IndyCar: Indy's still the biggest race in the world, Villeneuve says

IndyCar: Indy's still the biggest race in the world, Villeneuve says

IndyCar

IndyCar: Indy's still the biggest race in the world, Villeneuve says

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Jacques Villeneuve said he got interested in driving Indy cars again from watching the close competition these past two seasons and relishes the opportunity to return to this year’s Indianapolis 500.

“I wasn’t considering going back to anything I’d already done,” said the ’95 Indy winner (LEFT)  and CART champion while speaking Wednesday on a teleconference to officially announce what RACER.com first reported on Monday night. “But I got interested in watching last year because it looked exciting with the new cars and I was jealous I wasn’t racing. It was impressive how close the racing was and it looked hard on the driver and the battles were furious. It reminded me of when I was a kid and made me want to be a race driver.”

The 42-year-old Canadian had been openly critical of the Indy Racing League’s all-oval format and admitted he’d quit watching all but the Indy 500 before the new car was introduced in 2012.

“I was dubious of it because it (IndyCar) had some very dark days,” said the 1997 world champion, who last drove an open-wheel car in his final Formula 1 campaign of 2006. “But it’s been building the past few years trying to re-create a great series and get back to its glory days.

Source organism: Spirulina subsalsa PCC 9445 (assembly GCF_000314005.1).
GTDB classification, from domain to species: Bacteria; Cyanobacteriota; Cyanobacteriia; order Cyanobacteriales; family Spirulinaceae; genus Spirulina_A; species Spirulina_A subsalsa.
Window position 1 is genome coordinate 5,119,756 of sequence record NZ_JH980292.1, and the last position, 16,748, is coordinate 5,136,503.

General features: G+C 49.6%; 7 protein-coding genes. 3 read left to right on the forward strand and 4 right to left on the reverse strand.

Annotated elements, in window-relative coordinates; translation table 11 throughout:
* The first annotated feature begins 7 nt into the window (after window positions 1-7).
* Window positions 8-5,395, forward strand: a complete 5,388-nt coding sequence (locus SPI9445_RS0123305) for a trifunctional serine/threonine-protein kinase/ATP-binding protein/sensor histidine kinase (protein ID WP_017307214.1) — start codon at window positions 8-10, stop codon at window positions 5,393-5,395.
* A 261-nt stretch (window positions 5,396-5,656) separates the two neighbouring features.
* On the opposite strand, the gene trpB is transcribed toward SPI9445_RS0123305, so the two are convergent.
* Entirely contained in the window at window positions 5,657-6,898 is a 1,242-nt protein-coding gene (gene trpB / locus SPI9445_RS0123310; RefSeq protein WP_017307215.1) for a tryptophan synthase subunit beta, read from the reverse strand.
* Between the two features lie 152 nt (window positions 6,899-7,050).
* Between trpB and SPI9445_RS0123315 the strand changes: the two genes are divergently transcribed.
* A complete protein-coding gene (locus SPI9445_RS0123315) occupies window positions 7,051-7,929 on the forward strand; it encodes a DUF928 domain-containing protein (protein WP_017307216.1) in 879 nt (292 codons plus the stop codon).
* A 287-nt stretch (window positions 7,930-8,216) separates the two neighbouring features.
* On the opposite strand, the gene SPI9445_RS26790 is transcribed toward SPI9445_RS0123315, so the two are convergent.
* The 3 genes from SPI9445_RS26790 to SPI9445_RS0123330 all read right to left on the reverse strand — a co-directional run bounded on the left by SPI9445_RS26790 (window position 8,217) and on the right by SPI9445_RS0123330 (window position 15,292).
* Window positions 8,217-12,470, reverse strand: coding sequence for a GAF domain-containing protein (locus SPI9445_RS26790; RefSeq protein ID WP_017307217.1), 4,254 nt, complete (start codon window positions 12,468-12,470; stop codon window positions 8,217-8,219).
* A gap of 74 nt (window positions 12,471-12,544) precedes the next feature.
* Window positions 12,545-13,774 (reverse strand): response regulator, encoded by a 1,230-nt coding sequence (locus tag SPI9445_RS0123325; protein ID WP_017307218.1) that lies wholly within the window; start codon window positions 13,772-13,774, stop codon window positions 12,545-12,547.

“It’s back to road racing and a mix and to the Indy cars that I knew. And it’s pure racing.”

Villeneuve, who will team with Simon Pagenaud (ABOVE) and rookie Mikhail Aleshin in the Schmidt-Peterson stable, hopes to get in a test with his DW-12 Dallara/Honda before May but didn’t seem concerned about the 19-year gap he’s facing.

“It would be nice to get some laps before Indy but there is still plenty of laps to put down in May during practice,” said the man who overcame a two-lap deficit to triumph in 1995 after Scott Goodyear passed the pace car.

“Although I haven’t driven this car yet I imagine it will be quite stiff and reactive and you won’t be able to manhandle it as much to what I’ve been driving lately (rally cars). This is an era where you’re not allowed to take risks anymore, but with these cars you are and it’s great.”

Considering his age, the fact he has kids now and hasn’t driven an Indy car since 1995, Villeneuve was asked what played into his decision.

“It’s the biggest race in the world, it’s exciting and I’ve got a good car that will be well prepared and have a chance to do something good,” he responded. “I’m a racer at heart and that’s what keeps me going.

“And, I don’t want my kids to see the guy who raced in the history books, I want them to see me actively so they’ve actually had a positive effect.”

Providing commentary on F1 is his full-time gig in 2014 and that would prevent him from running the IndyCar race at Toronto on July 20, even if he wanted to.

“It wouldn’t be constructive because you show up on Friday and don’t get mileage like at Indianapolis,” he reasoned. “I only have four or five free weekends all season and I’m going to have to miss Barcelona and Monaco.

“But, as a one-off, the Indy 500 stands out because it’s still the biggest race in the world and I’m looking forward to it.”

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